The Cambridge History of English Romantic Literature (The New Cambridge History of English Literature)
Cambridge University Press
Edition: Reprint, 2012-07-19
EAN 9781107629196, ISBN10: 1107629195
796 pages, 22.8 x 22.4 x 15.2 cm
The Romantic period was one of the most creative, intense and turbulent periods of English literature, an age marked by revolution, reaction and reform in politics, and by the invention of imaginative literature in its distinctively modern form. This History presents an engaging account of six decades of literary production around the turn of the nineteenth century. Reflecting the most up-to-date research, the essays are designed both to provide a narrative of Romantic literature and to offer new and stimulating readings of the key texts. One group of essays addresses the various locations of literary activity - both in England and, as writers developed their interests in travel and foreign cultures, across the world. A second set of essays traces how texts responded to great historical and social change. With a comprehensive bibliography, timeline and index, this volume is an important resource for research and teaching in the field.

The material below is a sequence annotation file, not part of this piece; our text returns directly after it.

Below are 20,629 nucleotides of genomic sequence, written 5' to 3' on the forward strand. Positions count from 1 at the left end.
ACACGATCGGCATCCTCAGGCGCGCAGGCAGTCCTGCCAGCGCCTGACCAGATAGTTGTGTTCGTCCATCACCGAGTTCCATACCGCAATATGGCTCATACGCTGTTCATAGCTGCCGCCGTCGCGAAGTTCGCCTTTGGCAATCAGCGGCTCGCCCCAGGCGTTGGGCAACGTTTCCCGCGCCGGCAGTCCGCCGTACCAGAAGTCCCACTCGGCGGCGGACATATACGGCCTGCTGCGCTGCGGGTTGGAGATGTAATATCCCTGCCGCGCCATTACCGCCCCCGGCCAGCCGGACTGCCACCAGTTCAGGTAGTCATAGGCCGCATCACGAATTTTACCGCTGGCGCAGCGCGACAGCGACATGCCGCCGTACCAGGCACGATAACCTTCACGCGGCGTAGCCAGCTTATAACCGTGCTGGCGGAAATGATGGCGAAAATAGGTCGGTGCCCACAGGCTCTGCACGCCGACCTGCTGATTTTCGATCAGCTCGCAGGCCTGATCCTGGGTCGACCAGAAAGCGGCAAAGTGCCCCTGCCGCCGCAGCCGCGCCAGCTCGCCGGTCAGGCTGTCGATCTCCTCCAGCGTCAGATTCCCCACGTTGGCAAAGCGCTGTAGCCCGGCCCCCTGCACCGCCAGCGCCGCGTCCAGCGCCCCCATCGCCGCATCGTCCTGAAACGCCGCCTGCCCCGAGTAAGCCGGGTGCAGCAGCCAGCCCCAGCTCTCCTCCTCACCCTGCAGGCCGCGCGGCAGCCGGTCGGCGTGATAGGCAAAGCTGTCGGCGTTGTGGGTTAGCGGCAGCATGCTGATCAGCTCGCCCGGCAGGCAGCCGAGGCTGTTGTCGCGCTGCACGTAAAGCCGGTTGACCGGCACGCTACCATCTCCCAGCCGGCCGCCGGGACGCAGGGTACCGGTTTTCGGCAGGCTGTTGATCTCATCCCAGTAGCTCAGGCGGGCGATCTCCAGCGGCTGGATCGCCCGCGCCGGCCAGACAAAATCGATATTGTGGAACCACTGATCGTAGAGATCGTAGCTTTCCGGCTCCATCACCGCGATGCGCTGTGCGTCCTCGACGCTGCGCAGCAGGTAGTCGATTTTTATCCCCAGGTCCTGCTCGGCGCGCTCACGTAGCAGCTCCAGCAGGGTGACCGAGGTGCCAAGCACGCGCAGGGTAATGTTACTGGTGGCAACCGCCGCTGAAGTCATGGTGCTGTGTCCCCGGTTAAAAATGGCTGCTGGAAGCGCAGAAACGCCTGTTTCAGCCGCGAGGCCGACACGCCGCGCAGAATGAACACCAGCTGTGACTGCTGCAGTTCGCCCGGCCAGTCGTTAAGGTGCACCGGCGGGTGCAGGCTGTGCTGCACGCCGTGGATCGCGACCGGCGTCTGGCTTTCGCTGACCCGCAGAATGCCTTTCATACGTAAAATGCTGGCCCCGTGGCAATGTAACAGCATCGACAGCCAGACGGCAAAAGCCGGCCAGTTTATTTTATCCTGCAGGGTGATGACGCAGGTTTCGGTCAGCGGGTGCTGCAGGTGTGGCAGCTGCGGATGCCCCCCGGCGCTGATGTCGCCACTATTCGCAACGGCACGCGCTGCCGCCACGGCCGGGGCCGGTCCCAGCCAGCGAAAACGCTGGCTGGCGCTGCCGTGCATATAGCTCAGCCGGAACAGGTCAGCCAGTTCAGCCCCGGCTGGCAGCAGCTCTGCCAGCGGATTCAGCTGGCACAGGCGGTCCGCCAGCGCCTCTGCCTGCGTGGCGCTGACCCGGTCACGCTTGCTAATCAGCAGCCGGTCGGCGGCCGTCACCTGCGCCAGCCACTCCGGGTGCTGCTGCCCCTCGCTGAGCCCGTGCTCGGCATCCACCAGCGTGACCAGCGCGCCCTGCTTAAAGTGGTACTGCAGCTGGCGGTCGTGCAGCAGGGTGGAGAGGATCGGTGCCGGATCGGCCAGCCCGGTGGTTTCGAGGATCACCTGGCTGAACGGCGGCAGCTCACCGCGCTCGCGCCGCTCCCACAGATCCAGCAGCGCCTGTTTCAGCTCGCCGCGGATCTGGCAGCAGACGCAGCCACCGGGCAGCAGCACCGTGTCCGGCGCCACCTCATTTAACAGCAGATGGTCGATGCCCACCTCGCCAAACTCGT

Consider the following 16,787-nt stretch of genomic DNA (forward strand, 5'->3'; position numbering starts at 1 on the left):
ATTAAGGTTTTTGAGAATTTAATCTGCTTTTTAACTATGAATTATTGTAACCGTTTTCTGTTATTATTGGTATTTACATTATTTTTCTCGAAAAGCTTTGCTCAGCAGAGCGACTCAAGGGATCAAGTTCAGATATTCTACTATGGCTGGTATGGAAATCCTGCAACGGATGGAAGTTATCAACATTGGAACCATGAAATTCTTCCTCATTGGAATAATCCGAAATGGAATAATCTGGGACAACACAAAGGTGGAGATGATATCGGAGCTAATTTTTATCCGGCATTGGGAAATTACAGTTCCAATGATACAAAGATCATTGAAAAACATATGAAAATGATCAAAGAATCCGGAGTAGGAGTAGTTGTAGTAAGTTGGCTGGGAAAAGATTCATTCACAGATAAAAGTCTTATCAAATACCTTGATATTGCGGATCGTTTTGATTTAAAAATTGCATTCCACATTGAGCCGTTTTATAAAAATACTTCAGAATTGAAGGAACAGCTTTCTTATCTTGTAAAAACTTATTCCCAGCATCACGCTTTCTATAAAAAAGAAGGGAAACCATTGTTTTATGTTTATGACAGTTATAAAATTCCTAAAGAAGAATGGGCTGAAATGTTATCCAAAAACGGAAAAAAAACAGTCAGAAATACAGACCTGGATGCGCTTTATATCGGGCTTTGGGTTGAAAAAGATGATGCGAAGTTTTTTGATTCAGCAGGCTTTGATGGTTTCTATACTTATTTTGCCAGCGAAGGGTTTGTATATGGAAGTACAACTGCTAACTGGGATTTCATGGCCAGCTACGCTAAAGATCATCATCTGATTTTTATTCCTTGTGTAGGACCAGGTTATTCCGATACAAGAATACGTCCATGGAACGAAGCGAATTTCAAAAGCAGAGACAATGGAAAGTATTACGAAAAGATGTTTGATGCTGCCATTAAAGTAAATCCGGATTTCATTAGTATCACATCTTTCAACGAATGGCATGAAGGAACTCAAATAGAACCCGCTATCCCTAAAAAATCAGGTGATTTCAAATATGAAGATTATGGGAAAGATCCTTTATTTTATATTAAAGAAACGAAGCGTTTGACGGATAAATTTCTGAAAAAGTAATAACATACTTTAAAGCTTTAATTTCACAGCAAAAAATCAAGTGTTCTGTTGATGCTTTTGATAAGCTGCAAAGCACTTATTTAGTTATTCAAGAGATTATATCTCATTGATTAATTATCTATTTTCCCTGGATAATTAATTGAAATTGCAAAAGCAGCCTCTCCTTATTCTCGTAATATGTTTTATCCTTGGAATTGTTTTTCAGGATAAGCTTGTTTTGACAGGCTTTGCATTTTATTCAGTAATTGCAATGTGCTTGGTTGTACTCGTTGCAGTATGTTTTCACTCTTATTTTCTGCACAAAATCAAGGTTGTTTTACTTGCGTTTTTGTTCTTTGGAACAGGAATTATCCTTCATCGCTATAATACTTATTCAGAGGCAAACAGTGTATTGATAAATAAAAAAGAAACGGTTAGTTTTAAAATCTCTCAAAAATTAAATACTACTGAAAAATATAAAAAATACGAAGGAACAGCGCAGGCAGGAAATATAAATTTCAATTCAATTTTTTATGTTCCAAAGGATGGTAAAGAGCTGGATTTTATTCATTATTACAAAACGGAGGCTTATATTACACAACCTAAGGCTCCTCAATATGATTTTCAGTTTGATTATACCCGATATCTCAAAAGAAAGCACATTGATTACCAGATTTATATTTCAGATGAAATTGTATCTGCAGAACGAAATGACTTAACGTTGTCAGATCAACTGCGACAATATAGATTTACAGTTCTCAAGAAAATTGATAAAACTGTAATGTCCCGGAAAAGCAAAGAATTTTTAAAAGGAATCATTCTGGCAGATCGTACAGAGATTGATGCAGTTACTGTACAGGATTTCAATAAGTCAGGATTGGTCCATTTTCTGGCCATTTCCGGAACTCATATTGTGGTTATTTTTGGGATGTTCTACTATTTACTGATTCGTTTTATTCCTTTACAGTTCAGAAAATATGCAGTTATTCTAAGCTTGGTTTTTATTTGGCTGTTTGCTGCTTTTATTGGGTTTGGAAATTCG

Advance praise: 'Fifty years ago, literary studies was awash in big theories of Romanticism, created by the likes of M. H. Abrams, Geoffrey Hartman, and Harold Bloom; two decades later, Marilyn Butler argued that the very label 'Romantic' was 'historically unsound'. This collection suggests that no consensus has yet emerged: instead, the best of the essays suggest continuities with periods before and after. Rather than big theories, the contributors present kaleidoscopic snapshots of individual genres (the novel, the 'new poetry', drama, the ballad, children's literature); larger intellectual currents (John Brewer writes exceptionally well on 'sentiment and sensibility'); currently fashionable topics (imperialism, publishing history, disciplinarity); and - most interesting - the varying cultures of discrete localities (London, Ireland, Scotland). The result is an excellent book useful ... for its summaries of early twenty-first-century thinking about British literary culture from the 1770s to the 1830s.' Choice